The easiest way to get us to do something out of the ordinary is to suggest it can't be done. It shouldn't be done. It's impossible. No one else has ever done it.
When I first learned of musical synthesizers in the early 1970s I was told they could only play single notes because of their voltage controlled keyboards. The solution to that problem became my first company, Infinitizer—crafting the world's first polyphonic synthesizer before the tiny enterprise collapsed in economic failure. Turns out you need more than a good product to build a company.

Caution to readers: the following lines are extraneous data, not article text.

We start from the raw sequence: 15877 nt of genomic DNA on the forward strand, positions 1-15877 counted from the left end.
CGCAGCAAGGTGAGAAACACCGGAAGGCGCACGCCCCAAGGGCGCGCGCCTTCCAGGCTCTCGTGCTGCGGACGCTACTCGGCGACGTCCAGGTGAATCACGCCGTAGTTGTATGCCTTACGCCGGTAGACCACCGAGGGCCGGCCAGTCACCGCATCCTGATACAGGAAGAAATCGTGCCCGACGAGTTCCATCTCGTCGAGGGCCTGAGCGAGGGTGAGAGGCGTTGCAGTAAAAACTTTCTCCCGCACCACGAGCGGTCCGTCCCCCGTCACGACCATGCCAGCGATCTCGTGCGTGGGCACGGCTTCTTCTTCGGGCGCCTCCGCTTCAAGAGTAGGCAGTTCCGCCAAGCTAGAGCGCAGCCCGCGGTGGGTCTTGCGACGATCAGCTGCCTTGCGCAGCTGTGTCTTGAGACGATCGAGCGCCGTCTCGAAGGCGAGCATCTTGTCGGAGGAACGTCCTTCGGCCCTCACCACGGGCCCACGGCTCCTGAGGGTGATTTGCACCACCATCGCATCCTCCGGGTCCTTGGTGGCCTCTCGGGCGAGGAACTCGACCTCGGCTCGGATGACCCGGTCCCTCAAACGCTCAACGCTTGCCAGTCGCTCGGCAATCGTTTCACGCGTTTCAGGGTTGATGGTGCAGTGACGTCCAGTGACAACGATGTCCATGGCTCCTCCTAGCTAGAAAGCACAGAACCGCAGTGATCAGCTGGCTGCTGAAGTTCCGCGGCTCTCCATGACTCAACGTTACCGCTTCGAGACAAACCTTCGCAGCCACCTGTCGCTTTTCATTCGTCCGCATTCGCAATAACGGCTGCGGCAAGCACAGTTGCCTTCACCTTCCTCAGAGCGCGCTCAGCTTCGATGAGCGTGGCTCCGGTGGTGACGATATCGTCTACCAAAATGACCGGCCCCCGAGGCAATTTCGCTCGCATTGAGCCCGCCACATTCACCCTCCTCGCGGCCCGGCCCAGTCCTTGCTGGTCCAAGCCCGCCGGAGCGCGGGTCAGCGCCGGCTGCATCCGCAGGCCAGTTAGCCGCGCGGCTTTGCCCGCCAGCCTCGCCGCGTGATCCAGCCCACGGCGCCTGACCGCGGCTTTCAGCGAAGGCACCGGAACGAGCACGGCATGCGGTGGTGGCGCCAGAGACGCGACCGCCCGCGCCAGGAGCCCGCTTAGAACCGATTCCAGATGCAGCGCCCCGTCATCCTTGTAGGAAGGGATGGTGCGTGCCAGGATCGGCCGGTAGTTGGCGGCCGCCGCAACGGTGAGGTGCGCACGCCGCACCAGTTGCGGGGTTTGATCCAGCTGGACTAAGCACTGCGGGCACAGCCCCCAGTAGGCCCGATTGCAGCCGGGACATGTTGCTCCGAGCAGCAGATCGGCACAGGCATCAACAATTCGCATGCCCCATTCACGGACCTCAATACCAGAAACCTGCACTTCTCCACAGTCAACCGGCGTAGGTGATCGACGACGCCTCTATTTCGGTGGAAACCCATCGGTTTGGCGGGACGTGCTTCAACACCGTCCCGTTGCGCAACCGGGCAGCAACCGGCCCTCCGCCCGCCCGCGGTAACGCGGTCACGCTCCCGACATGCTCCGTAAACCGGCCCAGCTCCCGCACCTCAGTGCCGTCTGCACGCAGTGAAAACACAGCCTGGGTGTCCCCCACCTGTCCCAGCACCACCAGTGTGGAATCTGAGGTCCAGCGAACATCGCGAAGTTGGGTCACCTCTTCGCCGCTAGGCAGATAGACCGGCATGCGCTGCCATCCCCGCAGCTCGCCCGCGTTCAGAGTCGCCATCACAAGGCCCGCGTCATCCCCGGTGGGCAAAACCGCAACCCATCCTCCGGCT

When Stan and I couldn't find a dealer to carry our first product, the phono stage, we went directly to customers in spite of the finger-wagging naysayers. Or, introducing external power supplies for amps and preamps when Stan discovered overkill power transformers sounded better despite conventional engineering practice; separate DACs bettered built-in ones; passive volume controls were cleaner than line stages; power cables sound different; AC power quality often matters more than the circuit it powers.
If what is being proposed does not violate the established laws of physics then our interests in convention challenging ideas are piqued.
Building more of the same is boring and does not contribute to the advancement of our beloved industry.